A born leader, Lala Harkishen Lal electrified Punjab, literally and metaphorically 

Punjab's forgotten stalwart
Nina Puri

Harkishen Lal GaubaFor nearly 50 years, sandwiched between two centuries, the 19th and 20th, Lala Harkishen Lal whether from the heights of fame or from a prison cell attracted public attention and influenced society. Harkishen Lal (1864-1937), was born in Leiah, a town near Dera Gazi Khan. After a 200-mile trek to Lahore, scholarships saw him through a B.A. Degree from Government College, which he rounded off with a Tripos in mathematics at Cambridge. He married twice and his three sons and daughter were sent abroad for higher studies. His eldest son, K.L. Gauba converted to Islam, much to the annoyance of his father. The younger son, Jeevan Lal (serving a prison sentence) was allowed to come out for a few hours, and light his father's funeral pyre.

An ardent nationalist, Harkishen Lal "thought in terms of Birmingham and Manchester, but worked in terms of Swadeshi". For most of his active life, Harkishen Lal lived in a palatial bungalow which is now St. Edwards Medical College. Viceroys, officials, colleagues and friends were always entertained by him in great style. He was known to have the best private collection of books, and generously patronised the arts and artisans. It is ironic that he himself chose to live in a small room surrounded by portraits of beggars, as a reminder of his humble beginnings.

Appreciating Dyal Singh Majithia's influence over him, Harkishen Lal "whole-heartedly sailed into business". He became the first Honorary Secretary of the Punjab National Bank, which was founded in 1895, and launched the Bharat Insurance Company Ltd., Lahore in 1896. Harkishen Lal figures in Dyal Singh Majithia's Will and Testament as one of the three trustees of The Tribune Trust, as also a trustee on the Sardar's College and Library Trust. In 1910, he was instrumental in founding the Dyal Singh College.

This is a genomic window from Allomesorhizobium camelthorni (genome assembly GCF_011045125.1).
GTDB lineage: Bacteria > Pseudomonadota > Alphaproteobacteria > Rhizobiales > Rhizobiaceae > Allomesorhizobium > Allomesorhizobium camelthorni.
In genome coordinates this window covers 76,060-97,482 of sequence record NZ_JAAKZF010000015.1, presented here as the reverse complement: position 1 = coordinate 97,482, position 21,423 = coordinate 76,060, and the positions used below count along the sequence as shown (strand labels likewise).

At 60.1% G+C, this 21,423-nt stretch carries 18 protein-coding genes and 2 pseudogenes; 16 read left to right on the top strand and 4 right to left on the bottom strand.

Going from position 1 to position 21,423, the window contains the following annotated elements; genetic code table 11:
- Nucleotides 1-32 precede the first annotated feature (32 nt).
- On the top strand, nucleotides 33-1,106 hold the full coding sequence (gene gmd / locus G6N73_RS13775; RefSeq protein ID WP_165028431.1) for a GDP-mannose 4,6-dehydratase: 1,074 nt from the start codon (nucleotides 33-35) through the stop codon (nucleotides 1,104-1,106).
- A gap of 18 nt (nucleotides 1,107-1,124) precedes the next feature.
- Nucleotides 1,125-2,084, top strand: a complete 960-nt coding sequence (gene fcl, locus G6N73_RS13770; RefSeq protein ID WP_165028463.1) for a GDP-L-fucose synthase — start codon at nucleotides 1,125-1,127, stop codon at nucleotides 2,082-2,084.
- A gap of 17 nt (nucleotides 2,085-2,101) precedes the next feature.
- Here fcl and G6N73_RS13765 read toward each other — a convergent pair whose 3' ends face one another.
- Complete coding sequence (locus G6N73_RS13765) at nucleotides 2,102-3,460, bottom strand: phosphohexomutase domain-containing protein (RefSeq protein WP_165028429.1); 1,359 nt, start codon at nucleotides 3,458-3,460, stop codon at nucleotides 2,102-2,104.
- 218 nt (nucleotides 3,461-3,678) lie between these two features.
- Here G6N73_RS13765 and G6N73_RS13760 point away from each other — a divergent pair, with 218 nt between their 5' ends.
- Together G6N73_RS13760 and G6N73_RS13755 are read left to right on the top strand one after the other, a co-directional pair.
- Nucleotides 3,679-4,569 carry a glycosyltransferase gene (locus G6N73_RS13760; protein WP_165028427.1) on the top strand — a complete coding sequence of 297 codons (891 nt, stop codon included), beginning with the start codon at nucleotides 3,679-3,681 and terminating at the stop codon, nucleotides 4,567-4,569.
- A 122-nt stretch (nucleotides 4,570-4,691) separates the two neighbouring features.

Between the years 1901 and 1906, Harkishen Lal started the Punjab Cotton Press Company Ltd; the People's Bank of India Ltd; Amritsar Bank Ltd; The Kanpur Flour Mills Ltd; and various other factories. In 1912, the Governor Louis Dane publicly appreciated Harkishen Lal taking up the challenge to set up the Lahore Electric Supply Company. In 1912, Harkishen Lal chaired the Congress Industrial Conference in Bankipur and advocated technical education.

Success in commercial ventures brought with it the downside. He faced opposition in 1906 from those who were envious of his financial success. Influential members of the Arya Samaj were frequently critical of his domineering personality so often reflected in the Letters to the Editor column of newspapers.

The run on the banks in 1913 affected the People's Bank and it was forced to file for bankruptcy. The chairman was down and out, but "he was prepared to break than to bend." The year 1913 found Harkishen Lal back in Dera Ismail Khan, practising law.

In 1925, after honouring all his debts, Harkishen Lal was back in business. The New People's Bank of North India and numerous other factories were started. Harkishen Lal became Chairman of more companies than any individual in India. Under Harkishen Lal's presidentship of the Indian Industrial and Commercial Congress held in Delhi in 1926, a resolution was moved approving the establishment of an Indian Associated Chamber of Commerce - this initiative was the precursor to formation of the Federation of Indian Chamber of Commerce and Industry (FICCI).

Accused of fanning the anti-Rowlatt Bill agitation of 1919, he was sent to prison for a life term. Dr Satyapal, a prominent political leader of Punjab, credits Harkishen Lal for his pioneering work in the Congress in its early years and states that "it is to Harkishen Lal that the Congress in the Punjab owes its existence". Opposed to the Non-cooperation Movement, in 1921 under the 1919 Reforms Act, Harkishen Lal and Mian Fazl-i-Hussain were appointed the first Indian ministers in the government and "What power they had they used, what they did not they created". In 1931, the clouds of depression were gathering, and Douglas Young sounded the death-knell for Harkishen Lal's concerns and perhaps his life. He passed away on February 13, 1937.